Twin-screw extruders should be considered if the processor plans to add fillers or plasticizer or to run multiple materials. – Dustin Kremer, Uway Extrusion
For better protection against wear arising from abrasion and corrosion, Feddem offers a steel alloy manufactured by a hot isostatic pressing process. A wear-resistant layer is incorporated into the barrel and also provides protection in the side feeder opening; for corrosion protection, it can be applied to the vent or to the degassing opening. For vacuum-sensitive products, the extruders use side vacuum degassing instead of a conventional vacuum connection on top of the barrel, which Gross says can increase throughput by up to 30 percent compared with conventional degassing.
One U.S.-based supplier of twin-screw extruders that is actively exploring recycling is Entek, Lebanon, Oregon, an established manufacturer of twin-screw machines for compounding and sheet extrusion applications. In addition to supplying new twin-screw extruders, Entek is also a longtime supplier of wear parts—replacement screw and barrel segments—for various twin-screw machines operating in the field in recycling and other applications.
Linda Campbell, Entek director of sales, says the company is exploring leveraging its wear parts business to expand its presence in the recycling industry. “We think wear parts might be a great service to provide for this industry,” she says.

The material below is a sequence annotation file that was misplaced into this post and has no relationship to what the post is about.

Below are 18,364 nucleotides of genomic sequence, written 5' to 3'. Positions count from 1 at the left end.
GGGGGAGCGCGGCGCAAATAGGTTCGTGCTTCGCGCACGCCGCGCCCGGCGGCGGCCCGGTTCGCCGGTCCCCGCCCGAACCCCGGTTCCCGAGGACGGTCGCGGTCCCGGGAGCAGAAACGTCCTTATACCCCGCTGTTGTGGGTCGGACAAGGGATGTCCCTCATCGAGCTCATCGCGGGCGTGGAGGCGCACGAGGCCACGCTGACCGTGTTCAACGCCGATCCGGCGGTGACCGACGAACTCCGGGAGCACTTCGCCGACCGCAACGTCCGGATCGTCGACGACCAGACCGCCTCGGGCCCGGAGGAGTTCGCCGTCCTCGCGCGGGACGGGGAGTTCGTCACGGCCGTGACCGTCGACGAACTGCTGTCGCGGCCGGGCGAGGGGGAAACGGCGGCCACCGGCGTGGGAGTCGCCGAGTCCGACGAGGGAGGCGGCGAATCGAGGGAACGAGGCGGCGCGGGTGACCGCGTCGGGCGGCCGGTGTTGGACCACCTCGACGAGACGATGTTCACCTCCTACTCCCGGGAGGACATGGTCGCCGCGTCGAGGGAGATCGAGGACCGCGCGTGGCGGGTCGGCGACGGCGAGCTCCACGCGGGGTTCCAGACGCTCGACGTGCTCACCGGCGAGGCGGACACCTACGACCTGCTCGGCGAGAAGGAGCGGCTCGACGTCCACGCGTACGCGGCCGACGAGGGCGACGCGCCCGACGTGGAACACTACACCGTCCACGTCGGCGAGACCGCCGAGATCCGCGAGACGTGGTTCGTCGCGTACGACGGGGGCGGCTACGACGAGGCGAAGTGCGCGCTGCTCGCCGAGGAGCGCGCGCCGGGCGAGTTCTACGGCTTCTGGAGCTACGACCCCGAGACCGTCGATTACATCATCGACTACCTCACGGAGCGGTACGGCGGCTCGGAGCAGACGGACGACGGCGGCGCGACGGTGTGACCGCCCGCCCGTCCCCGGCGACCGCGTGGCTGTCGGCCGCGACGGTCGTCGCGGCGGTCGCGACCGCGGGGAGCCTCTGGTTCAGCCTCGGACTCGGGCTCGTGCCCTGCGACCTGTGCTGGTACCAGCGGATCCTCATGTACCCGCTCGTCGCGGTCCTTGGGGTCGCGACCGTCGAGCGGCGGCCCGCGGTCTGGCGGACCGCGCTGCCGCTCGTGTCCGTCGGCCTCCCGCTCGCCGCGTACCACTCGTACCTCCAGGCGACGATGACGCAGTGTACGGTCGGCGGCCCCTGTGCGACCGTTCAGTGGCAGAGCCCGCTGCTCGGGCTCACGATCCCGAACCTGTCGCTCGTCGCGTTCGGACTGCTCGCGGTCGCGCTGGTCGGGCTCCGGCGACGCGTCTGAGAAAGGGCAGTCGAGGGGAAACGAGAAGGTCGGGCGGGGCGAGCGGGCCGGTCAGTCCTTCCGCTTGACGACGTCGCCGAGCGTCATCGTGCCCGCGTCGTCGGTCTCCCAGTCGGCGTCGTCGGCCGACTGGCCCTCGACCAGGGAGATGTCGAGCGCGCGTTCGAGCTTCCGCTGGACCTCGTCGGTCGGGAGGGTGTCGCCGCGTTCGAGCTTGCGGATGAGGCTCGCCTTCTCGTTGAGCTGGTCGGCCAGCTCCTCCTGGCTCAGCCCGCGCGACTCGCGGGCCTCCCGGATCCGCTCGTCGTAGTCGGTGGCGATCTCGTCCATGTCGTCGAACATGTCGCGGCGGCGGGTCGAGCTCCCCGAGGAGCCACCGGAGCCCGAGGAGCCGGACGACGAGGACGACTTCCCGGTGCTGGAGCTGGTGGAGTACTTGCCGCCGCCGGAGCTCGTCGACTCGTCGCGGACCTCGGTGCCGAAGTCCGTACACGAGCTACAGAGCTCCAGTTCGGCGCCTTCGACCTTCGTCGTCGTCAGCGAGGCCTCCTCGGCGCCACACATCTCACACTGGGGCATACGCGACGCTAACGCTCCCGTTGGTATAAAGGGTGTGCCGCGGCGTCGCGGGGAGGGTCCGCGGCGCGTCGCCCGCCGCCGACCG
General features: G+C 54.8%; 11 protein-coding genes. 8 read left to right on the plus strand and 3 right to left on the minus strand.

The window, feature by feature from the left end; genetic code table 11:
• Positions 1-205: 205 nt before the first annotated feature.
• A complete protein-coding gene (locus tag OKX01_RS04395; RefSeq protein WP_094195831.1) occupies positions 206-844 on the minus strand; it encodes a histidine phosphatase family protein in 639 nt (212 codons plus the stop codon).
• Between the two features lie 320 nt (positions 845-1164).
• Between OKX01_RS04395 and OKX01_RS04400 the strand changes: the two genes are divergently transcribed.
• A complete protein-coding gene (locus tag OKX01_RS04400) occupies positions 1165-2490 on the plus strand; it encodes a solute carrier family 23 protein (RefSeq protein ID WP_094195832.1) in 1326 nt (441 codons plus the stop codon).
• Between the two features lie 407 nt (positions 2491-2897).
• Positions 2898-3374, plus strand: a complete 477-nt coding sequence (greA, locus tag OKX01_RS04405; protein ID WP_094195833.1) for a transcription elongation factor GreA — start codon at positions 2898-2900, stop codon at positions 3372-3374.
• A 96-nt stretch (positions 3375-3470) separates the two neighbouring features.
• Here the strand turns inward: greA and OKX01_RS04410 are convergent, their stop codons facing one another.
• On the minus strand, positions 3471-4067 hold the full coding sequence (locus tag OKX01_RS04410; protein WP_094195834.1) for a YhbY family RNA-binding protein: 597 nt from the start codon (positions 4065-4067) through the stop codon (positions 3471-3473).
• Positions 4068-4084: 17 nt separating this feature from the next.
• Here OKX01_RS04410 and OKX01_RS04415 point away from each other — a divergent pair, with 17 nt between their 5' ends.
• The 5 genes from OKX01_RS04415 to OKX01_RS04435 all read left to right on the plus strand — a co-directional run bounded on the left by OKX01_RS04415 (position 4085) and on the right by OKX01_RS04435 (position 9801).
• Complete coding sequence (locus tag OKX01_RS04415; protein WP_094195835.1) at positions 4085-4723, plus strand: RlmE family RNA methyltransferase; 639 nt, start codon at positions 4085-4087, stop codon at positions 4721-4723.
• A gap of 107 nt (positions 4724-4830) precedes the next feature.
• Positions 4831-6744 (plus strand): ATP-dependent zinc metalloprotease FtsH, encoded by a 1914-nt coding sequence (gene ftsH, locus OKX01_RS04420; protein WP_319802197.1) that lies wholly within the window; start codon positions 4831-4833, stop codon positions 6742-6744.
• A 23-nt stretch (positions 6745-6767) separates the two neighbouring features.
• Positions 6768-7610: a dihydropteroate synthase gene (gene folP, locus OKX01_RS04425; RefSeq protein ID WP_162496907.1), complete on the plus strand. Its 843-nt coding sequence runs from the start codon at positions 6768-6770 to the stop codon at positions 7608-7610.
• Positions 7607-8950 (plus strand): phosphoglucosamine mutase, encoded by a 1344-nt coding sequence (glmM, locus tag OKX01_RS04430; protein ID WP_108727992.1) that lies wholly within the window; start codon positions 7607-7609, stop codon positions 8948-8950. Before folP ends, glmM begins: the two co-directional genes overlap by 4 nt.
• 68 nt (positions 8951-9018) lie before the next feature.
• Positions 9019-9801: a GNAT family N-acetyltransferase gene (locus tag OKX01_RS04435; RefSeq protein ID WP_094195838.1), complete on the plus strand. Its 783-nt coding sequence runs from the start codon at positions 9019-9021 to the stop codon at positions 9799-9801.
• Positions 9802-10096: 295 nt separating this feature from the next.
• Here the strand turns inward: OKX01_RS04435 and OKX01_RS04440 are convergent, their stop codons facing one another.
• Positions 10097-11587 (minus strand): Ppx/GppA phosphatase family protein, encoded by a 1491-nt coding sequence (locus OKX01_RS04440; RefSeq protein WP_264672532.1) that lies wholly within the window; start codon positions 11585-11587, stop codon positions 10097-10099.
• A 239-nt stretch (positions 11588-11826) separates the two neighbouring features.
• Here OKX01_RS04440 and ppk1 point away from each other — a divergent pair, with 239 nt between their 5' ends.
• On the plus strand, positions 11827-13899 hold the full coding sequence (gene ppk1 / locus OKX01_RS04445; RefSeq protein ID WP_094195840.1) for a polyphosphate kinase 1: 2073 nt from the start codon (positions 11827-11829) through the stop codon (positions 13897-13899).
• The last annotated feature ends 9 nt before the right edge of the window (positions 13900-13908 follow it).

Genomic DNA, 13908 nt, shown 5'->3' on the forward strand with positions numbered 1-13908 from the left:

Campbell adds that Entek’s base model twin-screw machine can be configured to meet various needs. “There wouldn’t be a lot of adjustments to fit recycling products because of the flexibility of our equipment,” she says. “Our machine is already a good fit for recycling.”
MORE INNOVATIONS BUILD IN VALUE
Charlie Martin, president and general manager of Leistritz Advanced Technologies Corp., Allendale, New Jersey, says twin-screw extruders have their niche. “Like anything else in recycling, it has to be selectively applied,” he says.
He observes that twin screws are used when there is a compelling reason, such as in processes that incorporate a compounding step sometimes in a tandem arrangement with another extruder.
One example of where twin-screw extruders are well-suited is recycling polyvinyl butyral, which is used for auto windshield safety glass. Regrind contains residual glass, which can be mashed up and put through coarse filtration, then put through a second twin-screw extruder to compound in additional fillers. “It’s the perfect application for a twin to a twin,” Martin says.